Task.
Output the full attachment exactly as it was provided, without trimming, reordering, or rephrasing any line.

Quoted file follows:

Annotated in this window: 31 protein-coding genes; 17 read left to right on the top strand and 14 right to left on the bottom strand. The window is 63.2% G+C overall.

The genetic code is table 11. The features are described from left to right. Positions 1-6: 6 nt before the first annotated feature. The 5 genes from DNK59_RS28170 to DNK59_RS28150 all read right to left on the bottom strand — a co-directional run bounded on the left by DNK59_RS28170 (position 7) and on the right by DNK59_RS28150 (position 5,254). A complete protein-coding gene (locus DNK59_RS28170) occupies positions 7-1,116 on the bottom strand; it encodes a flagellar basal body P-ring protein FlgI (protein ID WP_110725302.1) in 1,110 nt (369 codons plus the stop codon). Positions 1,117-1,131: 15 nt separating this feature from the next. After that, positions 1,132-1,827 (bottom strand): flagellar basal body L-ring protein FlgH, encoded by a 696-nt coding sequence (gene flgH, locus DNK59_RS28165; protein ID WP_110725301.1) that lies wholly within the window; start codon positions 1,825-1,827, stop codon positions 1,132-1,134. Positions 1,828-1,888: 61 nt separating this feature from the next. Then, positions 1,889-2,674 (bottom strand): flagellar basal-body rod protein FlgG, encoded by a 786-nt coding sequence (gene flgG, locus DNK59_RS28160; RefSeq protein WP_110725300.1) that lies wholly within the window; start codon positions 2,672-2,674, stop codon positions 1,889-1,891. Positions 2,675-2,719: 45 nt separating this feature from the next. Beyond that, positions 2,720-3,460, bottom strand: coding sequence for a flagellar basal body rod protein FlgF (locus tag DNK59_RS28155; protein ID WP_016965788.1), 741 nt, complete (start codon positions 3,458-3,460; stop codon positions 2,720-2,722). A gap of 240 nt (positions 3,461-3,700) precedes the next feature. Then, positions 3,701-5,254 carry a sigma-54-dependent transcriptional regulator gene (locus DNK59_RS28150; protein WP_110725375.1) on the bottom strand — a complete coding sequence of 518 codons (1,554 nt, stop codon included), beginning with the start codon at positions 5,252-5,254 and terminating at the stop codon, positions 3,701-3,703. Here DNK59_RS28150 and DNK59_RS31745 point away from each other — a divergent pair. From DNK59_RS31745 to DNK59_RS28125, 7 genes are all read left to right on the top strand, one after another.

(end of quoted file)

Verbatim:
Annotated in this window: 31 protein-coding genes; 17 read left to right on the top strand and 14 right to left on the bottom strand. The window is 63.2% G+C overall.

The genetic code is table 11. The features are described from left to right. Positions 1-6: 6 nt before the first annotated feature. The 5 genes from DNK59_RS28170 to DNK59_RS28150 all read right to left on the bottom strand — a co-directional run bounded on the left by DNK59_RS28170 (position 7) and on the right by DNK59_RS28150 (position 5,254). A complete protein-coding gene (locus DNK59_RS28170) occupies positions 7-1,116 on the bottom strand; it encodes a flagellar basal body P-ring protein FlgI (protein ID WP_110725302.1) in 1,110 nt (369 codons plus the stop codon). Positions 1,117-1,131: 15 nt separating this feature from the next. After that, positions 1,132-1,827 (bottom strand): flagellar basal body L-ring protein FlgH, encoded by a 696-nt coding sequence (gene flgH, locus DNK59_RS28165; protein ID WP_110725301.1) that lies wholly within the window; start codon positions 1,825-1,827, stop codon positions 1,132-1,134. Positions 1,828-1,888: 61 nt separating this feature from the next. Then, positions 1,889-2,674 (bottom strand): flagellar basal-body rod protein FlgG, encoded by a 786-nt coding sequence (gene flgG, locus DNK59_RS28160; RefSeq protein WP_110725300.1) that lies wholly within the window; start codon positions 2,672-2,674, stop codon positions 1,889-1,891. Positions 2,675-2,719: 45 nt separating this feature from the next. Beyond that, positions 2,720-3,460, bottom strand: coding sequence for a flagellar basal body rod protein FlgF (locus tag DNK59_RS28155; protein ID WP_016965788.1), 741 nt, complete (start codon positions 3,458-3,460; stop codon positions 2,720-2,722). A gap of 240 nt (positions 3,461-3,700) precedes the next feature. Then, positions 3,701-5,254 carry a sigma-54-dependent transcriptional regulator gene (locus DNK59_RS28150; protein WP_110725375.1) on the bottom strand — a complete coding sequence of 518 codons (1,554 nt, stop codon included), beginning with the start codon at positions 5,252-5,254 and terminating at the stop codon, positions 3,701-3,703. Here DNK59_RS28150 and DNK59_RS31745 point away from each other — a divergent pair. From DNK59_RS31745 to DNK59_RS28125, 7 genes are all read left to right on the top strand, one after another.